New Delhi: Aproposed legislation to allow entry of foreign universities in India may not be tabled in the Parliament session scheduled in December because the ministry of human resource development has not finalized rules for deemed universities.
These rules would apply to foreign universities as the Foreign Educational Institutions (Regulation of Entry and Operations, Maintenance of Quality and Prevention of Commercialisation) Bill, 2007, proposes they be granted deemed university status before enrolling students.
Delayed process: Human resource development minister Arjun Singh. The ministry has not yet finalized rules for deemed universities. Kamal Singh / Mint
“We are still in the process of framing regulations on admission and fee structure for the deemed universities. Unless that is done, the Bill cannot be tabled in Parliament,” a ministry official told Mint on condition of anonymity.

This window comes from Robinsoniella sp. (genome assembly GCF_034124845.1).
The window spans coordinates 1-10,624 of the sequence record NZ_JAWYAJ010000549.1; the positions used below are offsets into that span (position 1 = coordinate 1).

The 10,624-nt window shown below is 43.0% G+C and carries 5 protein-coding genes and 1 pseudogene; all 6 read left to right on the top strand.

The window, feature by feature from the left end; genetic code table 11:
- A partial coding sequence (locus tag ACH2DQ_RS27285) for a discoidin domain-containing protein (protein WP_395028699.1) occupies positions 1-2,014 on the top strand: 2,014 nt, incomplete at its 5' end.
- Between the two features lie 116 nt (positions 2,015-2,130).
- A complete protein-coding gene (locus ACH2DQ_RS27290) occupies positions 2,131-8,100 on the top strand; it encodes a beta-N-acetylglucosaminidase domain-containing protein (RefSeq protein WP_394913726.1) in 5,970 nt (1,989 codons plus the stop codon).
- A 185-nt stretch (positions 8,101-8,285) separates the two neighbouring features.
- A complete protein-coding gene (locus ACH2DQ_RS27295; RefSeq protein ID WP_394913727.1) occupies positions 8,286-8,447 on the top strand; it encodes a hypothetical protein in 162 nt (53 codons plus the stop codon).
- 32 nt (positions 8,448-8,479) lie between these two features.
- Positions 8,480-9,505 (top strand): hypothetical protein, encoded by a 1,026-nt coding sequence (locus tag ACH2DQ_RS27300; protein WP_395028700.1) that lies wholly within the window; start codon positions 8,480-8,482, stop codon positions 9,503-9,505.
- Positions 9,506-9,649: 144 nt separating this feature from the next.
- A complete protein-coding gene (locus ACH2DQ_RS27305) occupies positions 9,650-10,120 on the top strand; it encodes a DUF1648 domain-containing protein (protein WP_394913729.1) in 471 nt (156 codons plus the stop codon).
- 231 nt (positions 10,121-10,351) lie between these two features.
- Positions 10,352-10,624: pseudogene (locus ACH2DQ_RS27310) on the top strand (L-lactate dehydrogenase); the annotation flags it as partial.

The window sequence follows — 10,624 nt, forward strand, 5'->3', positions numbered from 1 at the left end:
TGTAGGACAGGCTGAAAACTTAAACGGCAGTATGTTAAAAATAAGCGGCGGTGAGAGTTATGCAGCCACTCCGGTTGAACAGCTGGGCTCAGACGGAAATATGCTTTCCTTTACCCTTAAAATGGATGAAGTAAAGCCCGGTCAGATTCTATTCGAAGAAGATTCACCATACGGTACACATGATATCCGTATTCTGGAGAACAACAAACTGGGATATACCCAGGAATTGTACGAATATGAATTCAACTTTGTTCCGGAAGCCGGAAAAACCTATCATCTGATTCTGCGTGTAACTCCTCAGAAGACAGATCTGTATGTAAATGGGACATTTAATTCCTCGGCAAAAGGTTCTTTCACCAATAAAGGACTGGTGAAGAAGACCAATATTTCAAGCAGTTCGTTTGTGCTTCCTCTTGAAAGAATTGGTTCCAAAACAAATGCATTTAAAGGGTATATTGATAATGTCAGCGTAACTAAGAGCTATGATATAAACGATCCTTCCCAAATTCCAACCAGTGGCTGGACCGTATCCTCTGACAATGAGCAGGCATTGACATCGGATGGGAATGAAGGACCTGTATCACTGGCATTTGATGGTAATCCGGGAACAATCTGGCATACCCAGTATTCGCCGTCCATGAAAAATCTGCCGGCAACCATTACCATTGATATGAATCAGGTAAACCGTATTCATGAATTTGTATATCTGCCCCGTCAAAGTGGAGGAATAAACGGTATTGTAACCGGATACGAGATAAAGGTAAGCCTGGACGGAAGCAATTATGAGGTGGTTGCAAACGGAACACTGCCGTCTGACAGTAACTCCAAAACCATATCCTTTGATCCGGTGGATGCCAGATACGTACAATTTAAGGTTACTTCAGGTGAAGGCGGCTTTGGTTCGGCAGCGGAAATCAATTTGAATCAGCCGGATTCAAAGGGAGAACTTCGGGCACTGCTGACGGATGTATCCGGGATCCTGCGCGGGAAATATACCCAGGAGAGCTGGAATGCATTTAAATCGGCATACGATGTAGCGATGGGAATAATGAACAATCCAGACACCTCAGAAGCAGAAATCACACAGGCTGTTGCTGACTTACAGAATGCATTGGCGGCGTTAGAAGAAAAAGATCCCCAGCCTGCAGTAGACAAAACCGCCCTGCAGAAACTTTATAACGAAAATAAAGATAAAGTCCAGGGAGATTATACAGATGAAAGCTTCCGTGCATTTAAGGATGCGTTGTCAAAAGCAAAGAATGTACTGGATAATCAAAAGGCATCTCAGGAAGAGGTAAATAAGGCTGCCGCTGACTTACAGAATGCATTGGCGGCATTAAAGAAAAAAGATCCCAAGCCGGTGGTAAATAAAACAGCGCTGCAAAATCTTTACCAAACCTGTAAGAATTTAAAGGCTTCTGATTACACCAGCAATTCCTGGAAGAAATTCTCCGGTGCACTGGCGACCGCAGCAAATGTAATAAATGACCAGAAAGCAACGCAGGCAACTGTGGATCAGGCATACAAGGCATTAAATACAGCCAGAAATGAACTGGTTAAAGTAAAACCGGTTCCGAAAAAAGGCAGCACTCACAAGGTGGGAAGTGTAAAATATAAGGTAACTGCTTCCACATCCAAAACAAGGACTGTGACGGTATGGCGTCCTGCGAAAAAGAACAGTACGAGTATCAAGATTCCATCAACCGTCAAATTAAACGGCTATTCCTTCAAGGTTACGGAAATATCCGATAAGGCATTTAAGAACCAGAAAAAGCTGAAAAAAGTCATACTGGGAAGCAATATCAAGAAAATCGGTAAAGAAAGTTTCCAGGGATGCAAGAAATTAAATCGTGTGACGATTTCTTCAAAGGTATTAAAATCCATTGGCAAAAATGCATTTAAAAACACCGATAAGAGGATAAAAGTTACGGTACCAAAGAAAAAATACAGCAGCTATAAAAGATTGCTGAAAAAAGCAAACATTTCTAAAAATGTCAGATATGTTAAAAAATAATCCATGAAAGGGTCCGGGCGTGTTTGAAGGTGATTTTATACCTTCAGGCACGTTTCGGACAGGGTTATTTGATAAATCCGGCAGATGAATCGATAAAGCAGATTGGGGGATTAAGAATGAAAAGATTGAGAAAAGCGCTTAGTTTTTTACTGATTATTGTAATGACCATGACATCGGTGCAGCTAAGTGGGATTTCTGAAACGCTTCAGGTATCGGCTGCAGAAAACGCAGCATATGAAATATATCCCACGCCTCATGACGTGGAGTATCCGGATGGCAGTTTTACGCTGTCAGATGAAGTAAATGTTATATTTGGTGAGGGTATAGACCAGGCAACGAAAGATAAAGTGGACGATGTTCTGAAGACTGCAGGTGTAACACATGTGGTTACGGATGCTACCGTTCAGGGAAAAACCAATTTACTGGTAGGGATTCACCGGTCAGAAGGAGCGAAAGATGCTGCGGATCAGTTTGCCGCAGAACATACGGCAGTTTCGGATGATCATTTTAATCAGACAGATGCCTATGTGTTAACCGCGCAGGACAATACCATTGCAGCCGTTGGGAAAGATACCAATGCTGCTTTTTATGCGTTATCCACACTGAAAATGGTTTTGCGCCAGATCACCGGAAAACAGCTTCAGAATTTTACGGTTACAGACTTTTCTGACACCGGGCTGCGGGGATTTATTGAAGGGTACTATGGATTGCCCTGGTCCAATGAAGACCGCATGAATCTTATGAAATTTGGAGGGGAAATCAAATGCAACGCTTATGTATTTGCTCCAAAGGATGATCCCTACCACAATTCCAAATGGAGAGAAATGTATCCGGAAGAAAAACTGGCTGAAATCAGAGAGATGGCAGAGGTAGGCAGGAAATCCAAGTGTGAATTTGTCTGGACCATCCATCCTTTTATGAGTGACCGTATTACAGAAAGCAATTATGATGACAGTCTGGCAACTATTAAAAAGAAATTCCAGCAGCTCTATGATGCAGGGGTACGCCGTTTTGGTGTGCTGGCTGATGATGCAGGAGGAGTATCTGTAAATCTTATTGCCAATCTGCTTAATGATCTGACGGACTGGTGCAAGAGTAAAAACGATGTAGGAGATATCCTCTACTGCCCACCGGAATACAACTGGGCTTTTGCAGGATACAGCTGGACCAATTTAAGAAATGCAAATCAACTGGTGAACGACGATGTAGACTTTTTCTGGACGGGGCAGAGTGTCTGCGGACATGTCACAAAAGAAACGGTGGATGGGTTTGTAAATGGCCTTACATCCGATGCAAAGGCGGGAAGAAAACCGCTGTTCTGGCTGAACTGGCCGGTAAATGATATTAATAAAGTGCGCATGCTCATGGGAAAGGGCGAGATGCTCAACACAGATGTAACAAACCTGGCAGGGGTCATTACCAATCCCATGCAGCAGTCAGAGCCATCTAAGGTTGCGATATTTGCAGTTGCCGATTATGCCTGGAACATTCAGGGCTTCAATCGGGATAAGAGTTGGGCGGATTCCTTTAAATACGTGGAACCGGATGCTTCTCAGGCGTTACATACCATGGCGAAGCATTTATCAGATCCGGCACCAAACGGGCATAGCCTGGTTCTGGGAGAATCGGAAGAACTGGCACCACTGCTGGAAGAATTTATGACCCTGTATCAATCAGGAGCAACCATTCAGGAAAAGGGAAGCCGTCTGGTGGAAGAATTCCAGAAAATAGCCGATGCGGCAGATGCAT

The proposed Bill is holding fire after being cleared by the Union cabinet in February last year. Declaring foreign universities deemed universities would bring them under the ambit of University Grants Commission regulations.
However, a new clause in the draft Bill allows the government to exempt them from the provisions of the proposed legislation, making it possible for these institutes to avoid regulations on seat reservations and fee structures.
Foreign universities are currently not allowed to offer degree courses in India, although the country allows 100% foreign investment in the sector. However, nearly 150 foreign institutes offer courses with Indian varsities under a twinning arrangement—part of the course in India, the remaining abroad—that is allowed by the education department.